Travel South Korea: A Conversation with Rebecca Biage

Travel South Korea: The Real Deal with Rebecca Biage

Travel South Korea: A Conversation with Rebecca Biage

This month, we’re interviewing women from all over the world and asking them about their experiences traveling to South Korea. We had the privilege of speaking with Rebecca Biage about her experience traveling through the country. Here’s a glimpse into our conversation.

Travel South Korea: A Conversation with Rebecca Biage

Tell us about yourself! What do you do when you’re not traveling the world? Where do you live? What made you decide to travel to South Korea?

Currently, I reside in Suwon, South Korea (but am originally from the United States). When I’m not traveling, I’m teaching English during the work week, engrossed in a good book or writing.

Being in other countries and immersing myself in different cultures is where my inner spirit feels most “alive” and filled with joy. During my twenties, I started making an effort to incorporate more international travel into my life, but studying abroad or a two-week vacation once a year wasn’t quite enough for my nomad spirit.

With age and (dare I say!) a bit of wisdom, I’ve realized that my inner spirit feels more connected to the international community versus the American community.

With age and (dare I say!) a bit of wisdom, I’ve realized that my inner spirit feels more connected to the international community versus the American community. Since my early twenties, I’ve always felt a bit of a disconnect from America, and this feeling has grown as I’ve gotten older.

How long are you here for? How do you spend your time?

This is my second year living and working in Korea. (I was previously here in 2012 teaching English at a hagwon in Seoul.) When not working I’m spending my free time writing and exploring more of the country. Also, I’m appreciating things a bit more, being here for a second time.

Tell us about your most memorable experiences. Tell us about some of your biggest disappointments.

So far, the most memorable experiences are working with the students or encountering those unexpected moments of “Korean kindness.” When I’m teaching an enthusiastic, participatory class, it brings joy to the day. And the sense of humor from the students brings laughter to the classroom, whether it’s Jerry saying his “brain illness” is kicking in and he can’t do today’s book work, or Jon announcing he would like to change his name to “Rebeccar”.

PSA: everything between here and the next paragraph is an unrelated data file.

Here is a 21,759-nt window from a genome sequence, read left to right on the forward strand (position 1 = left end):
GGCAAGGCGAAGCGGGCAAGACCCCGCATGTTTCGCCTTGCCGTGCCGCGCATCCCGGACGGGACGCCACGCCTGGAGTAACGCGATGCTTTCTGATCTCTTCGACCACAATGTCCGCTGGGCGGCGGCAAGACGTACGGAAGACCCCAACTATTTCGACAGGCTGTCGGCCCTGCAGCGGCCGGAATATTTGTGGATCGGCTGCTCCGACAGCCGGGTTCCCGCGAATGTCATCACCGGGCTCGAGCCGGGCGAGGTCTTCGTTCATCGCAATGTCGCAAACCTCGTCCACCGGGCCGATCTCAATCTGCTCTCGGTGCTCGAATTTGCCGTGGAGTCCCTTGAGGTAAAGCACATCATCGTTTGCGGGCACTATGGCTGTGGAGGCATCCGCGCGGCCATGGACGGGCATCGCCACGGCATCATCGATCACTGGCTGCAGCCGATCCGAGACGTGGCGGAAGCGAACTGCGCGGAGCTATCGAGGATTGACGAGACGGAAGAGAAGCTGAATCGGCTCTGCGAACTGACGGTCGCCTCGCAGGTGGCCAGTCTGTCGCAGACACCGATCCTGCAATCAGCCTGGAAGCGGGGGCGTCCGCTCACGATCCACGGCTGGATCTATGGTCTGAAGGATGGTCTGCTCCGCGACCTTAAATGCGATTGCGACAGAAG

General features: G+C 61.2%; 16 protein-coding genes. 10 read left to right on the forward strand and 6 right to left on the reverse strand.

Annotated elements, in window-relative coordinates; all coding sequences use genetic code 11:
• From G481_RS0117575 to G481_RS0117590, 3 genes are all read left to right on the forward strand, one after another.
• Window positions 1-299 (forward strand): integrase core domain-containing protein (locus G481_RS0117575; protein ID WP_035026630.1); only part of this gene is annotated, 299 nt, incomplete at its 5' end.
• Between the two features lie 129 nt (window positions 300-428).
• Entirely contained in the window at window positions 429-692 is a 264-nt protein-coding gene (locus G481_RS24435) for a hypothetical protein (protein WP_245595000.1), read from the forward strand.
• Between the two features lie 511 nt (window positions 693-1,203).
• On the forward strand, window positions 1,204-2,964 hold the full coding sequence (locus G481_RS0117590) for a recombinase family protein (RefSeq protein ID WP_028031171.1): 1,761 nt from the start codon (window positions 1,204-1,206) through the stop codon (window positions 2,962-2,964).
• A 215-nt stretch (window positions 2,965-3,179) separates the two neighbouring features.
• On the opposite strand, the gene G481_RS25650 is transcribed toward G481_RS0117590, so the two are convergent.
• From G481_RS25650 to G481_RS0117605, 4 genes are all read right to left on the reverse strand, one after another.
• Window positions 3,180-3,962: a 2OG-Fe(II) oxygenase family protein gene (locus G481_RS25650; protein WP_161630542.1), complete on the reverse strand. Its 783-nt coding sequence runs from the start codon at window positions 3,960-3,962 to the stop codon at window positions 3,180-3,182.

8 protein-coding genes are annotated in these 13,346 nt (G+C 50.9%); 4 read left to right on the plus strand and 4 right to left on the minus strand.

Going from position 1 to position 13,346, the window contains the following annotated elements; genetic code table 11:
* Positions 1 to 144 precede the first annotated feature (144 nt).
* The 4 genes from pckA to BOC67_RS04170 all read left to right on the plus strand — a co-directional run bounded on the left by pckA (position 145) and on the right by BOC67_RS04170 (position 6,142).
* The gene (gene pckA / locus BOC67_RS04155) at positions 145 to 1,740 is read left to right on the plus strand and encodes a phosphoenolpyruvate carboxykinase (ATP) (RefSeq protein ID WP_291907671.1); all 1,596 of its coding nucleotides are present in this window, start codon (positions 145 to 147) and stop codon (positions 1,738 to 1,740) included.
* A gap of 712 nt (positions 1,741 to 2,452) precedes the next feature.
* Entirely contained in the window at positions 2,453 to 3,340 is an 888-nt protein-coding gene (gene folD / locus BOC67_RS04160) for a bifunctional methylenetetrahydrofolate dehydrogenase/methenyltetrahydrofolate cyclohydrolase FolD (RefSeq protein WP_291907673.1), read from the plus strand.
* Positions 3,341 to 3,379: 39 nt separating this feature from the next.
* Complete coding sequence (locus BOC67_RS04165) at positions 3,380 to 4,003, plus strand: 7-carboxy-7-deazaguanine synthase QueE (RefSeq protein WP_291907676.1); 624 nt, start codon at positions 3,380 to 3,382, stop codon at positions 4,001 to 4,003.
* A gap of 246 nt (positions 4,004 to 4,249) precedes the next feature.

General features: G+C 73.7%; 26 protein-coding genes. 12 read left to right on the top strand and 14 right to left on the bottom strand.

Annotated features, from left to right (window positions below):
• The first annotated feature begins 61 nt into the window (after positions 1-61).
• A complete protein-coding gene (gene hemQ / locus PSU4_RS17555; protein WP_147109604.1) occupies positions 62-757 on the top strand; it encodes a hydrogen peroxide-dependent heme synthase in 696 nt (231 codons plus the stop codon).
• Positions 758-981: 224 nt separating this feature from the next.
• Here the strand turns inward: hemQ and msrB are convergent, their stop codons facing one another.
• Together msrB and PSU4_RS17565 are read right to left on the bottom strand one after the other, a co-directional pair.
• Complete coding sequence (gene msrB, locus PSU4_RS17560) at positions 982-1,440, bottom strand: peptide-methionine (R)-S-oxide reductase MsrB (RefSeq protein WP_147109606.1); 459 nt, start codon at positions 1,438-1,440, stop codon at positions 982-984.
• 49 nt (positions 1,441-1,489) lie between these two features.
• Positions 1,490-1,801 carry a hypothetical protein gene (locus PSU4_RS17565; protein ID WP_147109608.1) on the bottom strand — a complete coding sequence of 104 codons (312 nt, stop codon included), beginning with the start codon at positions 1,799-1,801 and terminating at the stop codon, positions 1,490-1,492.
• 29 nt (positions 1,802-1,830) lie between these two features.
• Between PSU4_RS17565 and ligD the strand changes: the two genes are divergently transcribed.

It’s moments like these that bring gratitude to an otherwise stressful day.

The moments of “Korean kindness” bring a smile to my days as well. I always appreciate when the neighborhood vendor lady throws an extra bungeoppang (fish pastry) into my bag. Or while walking to the bus stop, an elderly man smiles and says a friendly morning “Hello,” leaving me a bit surprised. It’s moments like these that bring gratitude to an otherwise stressful day.

What do you wish you knew before you went?

Honestly, I usually make a good effort to research the country, people and cultural quirks before traveling. It’s important (for me) to understand how things will be in a new country, whether one is going for a two-week vacation or a few years. Overall, I felt pretty prepared before coming to South Korea, both the first and second time.

Travel South Korea: A Conversation with Rebecca Biage

Any favorite restaurants/hotels/hostels/sites you’d like to recommend?

I’m definitely a “markets and museums” kind of gal. I enjoy bumming around Namdaemun Market, soaking up the atmosphere. Even if I’m not buying anything, just being in the midst of the action (and the food!) are what make the experience so great.

Also, there are often interesting exhibits at the National Museum of Korea or the National Museum of Modern & Contemporary Art. For example, last summer the NMMCA hosted an awesome exhibit of Iranian photographer Shirin Neshat.

Travel South Korea: A Conversation with Rebecca Biage

What’s next on your travel list?

I’m open to teaching another year in Korea after my contract ends in late spring. However, I hope to take a break for a couple of months to travel, maybe to Morocco or Italy.

 

Travel South Korea: A Conversation with Rebecca Biage

Related Reading

So Much Culture Shock in South Korea
South Korea Travel Tips: Rebecca’s Take on Health, Safety and Romance
Losing My Way and Finding Myself in Seoul
Finding Balance and Self-Acceptance in South Korea
Beware of This When Learning Korean

Have you traveled to South Korea? What were your impressions? Email us at editor@pinkpangea.com for information about sharing your experience and advice with the Pink Pangea community. We can’t wait to hear from you.

About Real Deal

Real DealOn the Real Deal, women share the highlights and challenges from their recent trip–and what they wish they knew before going.

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